Assuming that accused-appellant did point a bolo against her while he held and carried her to the makeshift bed, when private complainant’s shorts was being removed, he no longer pointed the bolo against her but the bolo was lying on the papag. She could have grabbed that bolo and defended herself. When private complainant was lying on the makeshift bed without her shorts and accused-appellant was undressing himself, he no longer pointed the bolo against her but had earlier replaced it in its scabbard tied to his waist. At these precise moments, private complainant was no longer in extreme danger of her life. She could have tried to escape then. Even as accused-appellant was allegedly sexually attacking her, accused-appellant guided his penis into her vagina using his right hand, and his left hand to hold private complainant’s right upper arm. It is clear therefore that private complainant’s left arm was free from restraint and she could have vigorously resisted the alleged sexual assault by grabbing the bolo which allegedly was in its scabbard tied to the waist of accused-appellant and by defending herself against her purported assailant. Therefore, her actuations before and during the alleged sexual assault did not show the kind of resistance expected of a young woman defending her virtue and honor. A much more vigorous opposition to the assault on her virtue is only to be expected of an inexperienced victim on the threshold of womanhood.
(to witness)
When you said he was already on top, inserted his organ to your organ, which hand did he use in guiding his organ?
The right hand, sir.
And which hand was holding you then when he was guiding his organ to you?
The left hand, sir.
And which arm of yours was being held by him?
My right upper arm, sir.
So his left arm was holding your right arm?
Yes, sir.
The bolo was no longer in the hand of the accused?
Yes, sir.... (TSN, June 7, 1993, p. 30.)
About when he was removing your shorts, where was the bolo?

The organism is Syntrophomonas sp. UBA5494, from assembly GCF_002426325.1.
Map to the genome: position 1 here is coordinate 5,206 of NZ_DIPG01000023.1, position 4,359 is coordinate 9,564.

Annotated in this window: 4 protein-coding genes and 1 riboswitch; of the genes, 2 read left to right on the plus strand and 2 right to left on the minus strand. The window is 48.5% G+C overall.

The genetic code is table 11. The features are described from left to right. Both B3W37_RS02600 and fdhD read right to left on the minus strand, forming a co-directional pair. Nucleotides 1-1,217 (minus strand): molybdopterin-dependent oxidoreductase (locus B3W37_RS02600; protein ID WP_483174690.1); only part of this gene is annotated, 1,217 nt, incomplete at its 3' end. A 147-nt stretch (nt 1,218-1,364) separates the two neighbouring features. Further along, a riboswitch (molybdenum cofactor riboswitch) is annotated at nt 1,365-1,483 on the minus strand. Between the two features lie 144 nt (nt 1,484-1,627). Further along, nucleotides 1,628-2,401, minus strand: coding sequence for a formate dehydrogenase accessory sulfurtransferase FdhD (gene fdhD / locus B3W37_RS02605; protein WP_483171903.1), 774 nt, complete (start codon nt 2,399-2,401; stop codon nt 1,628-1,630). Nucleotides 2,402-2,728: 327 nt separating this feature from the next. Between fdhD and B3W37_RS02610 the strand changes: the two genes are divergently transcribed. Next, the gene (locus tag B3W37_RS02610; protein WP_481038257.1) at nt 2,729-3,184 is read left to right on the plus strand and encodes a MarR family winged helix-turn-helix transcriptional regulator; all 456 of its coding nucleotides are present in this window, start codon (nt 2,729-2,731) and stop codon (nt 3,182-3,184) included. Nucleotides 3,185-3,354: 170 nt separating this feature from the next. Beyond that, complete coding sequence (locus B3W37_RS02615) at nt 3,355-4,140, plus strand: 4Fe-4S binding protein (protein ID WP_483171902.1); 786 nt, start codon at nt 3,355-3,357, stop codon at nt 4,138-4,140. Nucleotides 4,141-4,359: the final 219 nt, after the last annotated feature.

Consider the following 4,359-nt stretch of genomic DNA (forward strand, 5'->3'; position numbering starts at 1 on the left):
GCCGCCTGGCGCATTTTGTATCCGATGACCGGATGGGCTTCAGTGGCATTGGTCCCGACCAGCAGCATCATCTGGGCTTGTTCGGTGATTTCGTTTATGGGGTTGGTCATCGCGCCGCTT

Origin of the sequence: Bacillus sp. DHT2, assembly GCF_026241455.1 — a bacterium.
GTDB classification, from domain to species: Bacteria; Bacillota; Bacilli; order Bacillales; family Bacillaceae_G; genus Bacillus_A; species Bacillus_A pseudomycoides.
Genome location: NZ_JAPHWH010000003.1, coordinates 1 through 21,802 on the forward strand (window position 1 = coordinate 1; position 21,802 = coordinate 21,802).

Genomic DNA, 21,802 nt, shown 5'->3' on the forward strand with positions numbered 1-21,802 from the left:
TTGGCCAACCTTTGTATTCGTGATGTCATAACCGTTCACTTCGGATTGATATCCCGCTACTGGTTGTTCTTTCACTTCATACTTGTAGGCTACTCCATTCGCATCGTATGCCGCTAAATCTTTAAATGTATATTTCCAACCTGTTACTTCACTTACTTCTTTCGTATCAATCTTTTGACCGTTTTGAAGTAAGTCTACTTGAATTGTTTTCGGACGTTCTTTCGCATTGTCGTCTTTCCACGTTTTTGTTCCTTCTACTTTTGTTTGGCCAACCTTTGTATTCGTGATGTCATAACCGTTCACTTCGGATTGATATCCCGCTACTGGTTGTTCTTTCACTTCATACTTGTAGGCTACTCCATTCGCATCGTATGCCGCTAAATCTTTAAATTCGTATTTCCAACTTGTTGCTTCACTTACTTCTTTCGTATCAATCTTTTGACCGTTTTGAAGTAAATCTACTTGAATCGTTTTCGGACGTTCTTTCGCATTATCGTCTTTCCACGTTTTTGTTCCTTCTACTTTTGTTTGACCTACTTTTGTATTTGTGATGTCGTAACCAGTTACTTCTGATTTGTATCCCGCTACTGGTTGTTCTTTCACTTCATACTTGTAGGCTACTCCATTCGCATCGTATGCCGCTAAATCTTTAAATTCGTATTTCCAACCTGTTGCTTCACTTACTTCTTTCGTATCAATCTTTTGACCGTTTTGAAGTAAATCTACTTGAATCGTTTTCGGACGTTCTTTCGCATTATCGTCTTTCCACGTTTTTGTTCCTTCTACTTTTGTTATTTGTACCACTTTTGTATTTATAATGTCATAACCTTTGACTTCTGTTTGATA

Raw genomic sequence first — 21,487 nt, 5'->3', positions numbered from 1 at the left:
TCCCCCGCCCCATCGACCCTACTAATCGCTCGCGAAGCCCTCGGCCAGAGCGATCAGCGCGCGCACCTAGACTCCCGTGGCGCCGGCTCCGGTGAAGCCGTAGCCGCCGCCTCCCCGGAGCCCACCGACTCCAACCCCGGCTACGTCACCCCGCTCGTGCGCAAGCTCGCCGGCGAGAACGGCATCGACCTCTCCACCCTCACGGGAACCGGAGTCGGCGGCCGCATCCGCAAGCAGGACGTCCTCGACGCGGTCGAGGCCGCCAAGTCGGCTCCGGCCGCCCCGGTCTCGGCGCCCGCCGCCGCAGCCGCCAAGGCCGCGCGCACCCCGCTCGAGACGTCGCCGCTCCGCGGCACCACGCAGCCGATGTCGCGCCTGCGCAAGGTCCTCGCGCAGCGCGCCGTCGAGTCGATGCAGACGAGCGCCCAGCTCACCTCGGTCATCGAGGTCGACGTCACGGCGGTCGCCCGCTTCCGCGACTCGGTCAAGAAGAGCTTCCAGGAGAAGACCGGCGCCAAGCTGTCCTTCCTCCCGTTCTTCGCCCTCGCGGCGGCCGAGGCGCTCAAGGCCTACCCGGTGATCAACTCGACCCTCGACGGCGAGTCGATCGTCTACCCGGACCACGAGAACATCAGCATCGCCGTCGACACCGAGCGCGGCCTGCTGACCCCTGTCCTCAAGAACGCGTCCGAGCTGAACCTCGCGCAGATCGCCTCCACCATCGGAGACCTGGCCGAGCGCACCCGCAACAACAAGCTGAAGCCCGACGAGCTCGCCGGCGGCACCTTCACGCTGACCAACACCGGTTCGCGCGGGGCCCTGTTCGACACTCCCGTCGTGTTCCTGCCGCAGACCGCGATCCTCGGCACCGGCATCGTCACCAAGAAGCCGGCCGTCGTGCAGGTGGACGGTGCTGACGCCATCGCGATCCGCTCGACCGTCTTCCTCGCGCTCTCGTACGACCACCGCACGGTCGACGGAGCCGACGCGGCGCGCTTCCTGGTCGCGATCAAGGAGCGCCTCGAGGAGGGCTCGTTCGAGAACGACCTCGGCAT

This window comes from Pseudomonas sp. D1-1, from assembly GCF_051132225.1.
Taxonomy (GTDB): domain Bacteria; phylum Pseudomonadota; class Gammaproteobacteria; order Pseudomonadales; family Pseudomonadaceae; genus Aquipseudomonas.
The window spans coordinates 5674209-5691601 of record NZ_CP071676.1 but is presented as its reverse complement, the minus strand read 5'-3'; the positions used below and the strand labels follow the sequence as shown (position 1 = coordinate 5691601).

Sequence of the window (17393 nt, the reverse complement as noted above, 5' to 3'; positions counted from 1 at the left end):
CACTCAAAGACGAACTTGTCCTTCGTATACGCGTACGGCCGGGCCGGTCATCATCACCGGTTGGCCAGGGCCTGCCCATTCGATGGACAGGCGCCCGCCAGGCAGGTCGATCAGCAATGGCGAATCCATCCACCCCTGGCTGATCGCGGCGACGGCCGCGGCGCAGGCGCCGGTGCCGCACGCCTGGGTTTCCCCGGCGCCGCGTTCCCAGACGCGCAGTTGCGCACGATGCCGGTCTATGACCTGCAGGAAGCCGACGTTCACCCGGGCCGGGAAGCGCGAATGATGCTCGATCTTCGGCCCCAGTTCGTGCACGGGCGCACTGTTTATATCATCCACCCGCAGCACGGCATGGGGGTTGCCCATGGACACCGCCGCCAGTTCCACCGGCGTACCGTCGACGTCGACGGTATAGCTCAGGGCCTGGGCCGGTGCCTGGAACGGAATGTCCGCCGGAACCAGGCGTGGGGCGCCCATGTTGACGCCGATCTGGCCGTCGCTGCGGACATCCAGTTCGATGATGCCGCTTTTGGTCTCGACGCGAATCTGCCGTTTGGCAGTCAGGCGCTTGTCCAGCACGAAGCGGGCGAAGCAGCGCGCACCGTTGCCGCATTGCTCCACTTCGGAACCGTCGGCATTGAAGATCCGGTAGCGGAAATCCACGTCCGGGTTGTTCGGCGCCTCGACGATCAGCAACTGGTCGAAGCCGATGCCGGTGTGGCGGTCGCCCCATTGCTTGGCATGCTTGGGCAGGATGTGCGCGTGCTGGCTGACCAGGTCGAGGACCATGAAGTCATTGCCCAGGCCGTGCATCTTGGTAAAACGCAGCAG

Let me clarify this. According to you while ago (sic) Lolito Moreno was carrying you - he was holding the bolo pointing to you. When your shorts was removed by Lolito Moreno, you said the bolo was on the papag. And then you said that after your shorts was removed, he removed his shorts and brief and you said that before he removed his shorts and brief he returned the bolo to the scabbard. So, in between after your shorts was removed to (sic) the time he removed the brief and shorts, he returned the bolo to the scabbard?
Yes, sir, he returned the bolo to the scabbard before he removed his shorts.
When you said Lolito Moreno went on your top (sic), the bolo was on the papag. Did he at any time after removing his shorts and brief, remove the scabbard with the bolo from his waist? Or where was the bolo after Lolito Moreno had removed his brief and shorts after the time he went on top of you?
In his waist, sir.
You made the push and pull on your top with the bolo and scabbard on his waist?
Yes, your honor.
(to witness)
Did you not say that he lay down his bolo on the papag?
That is recorded already."
(TSN, June 7, 1993, p.33.)
Even the conduct of the private complainant after the alleged rape is inconsistent with that of a barrio girl of tender age who had been subjected to a harrowing experience under the bestial act of a rapist. As we have previously held, "[t]he conduct of the victim immediately following the alleged sexual assault is of utmost importance as tending to establish the truth or falsity of the charge of rape."[100] In the case at bar, after the alleged rape, private complainant merely finished her cooking.
After the accused your house ... after he had gone over your top and after he inserted his private part to your private part, what did you do?
I finished my cooking, sir." (TSN, June 7, 1993, p.10.)
Froilan Moreno's testimony that he saw private complainant crying for about 10 minutes when he arrived at their house appears unconvincing considering his own testimony that he did not inquire from her why she was crying.[101] It is hardly believable and indeed unnatural for a father who sees his daughter crying for about 10 minutes not to ask her what was troubling her.

The foregoing considered, we find the conduct of the private complainant to be inconsistent with human experience and behavior. What she did before, during, and after she was allegedly raped was not in accord with normal human conduct and experience.

Coming now to the credibility of the testimony of private complainant, we are guided by the ruling that "[b]y the very nature of the crime of rape, conviction or acquittal depends almost entirely on the credibility of the complainant's testimony because of the fact that usually only the participants can testify as to its occurrence."[102] The trial court found private complainant’s testimony to be "coherent," "straight-forward," and "credible enough to be relied upon." We disagree.